The J50 is a very simple camera, and apart from its longer zoom range and relatively large monitor it doesn’t have much in the way of features. In fact it’s the only camera I’ve seen recently that doesn’t even have face detection. Shooting modes are limited to an all-auto mode in which all user input except for image size and continuous mode are disabled, a basic portrait mode which warms skin tones, a baby mode which is the same but without the flash, a “picture stabilisation” mode which simply boosts the ISO setting to produce faster shutter speeds, and a red-eye reduction mode that uses a pre-flash to minimize the demonic effect of flash reflecting from peoples’ eyes.
One unusual feature is the digital zoom mode. Rather than the usual arrangement where digital zoom is activated by the zoom control after maximum optical zoom is reached, on the J50 there is a setting on the mode dial that applies 3x digital zoom regardless of the optical zoom setting.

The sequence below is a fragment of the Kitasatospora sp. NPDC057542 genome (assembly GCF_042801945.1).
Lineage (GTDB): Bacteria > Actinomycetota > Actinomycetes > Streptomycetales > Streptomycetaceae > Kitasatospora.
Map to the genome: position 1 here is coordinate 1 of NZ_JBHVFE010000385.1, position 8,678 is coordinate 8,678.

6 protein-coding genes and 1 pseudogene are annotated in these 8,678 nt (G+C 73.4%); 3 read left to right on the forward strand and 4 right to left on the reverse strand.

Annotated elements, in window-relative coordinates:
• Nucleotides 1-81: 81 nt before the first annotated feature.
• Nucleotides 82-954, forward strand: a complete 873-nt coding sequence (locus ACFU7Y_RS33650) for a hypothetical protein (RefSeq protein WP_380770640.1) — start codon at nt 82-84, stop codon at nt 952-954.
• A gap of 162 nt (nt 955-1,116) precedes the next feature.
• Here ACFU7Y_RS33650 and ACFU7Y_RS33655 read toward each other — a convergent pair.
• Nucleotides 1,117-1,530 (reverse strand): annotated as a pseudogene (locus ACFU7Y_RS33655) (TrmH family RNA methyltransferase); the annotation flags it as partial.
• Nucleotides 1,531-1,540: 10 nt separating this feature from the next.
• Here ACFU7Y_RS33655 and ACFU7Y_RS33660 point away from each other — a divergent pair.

As well as the main shooting modes, there is a also a scene mode with 13 settings, including a “manual” mode which is really just a basic program auto with the usual adjustable white balance, exposure compensation and ISO setting, although the ISO range of 100-800 is very limited. Also limited is the movie mode, which is only capable of 320 x 240 resolution at 30fps. In fact the overwhelming impression I got from using the J50 was of a camera that was two or three years behind the current market.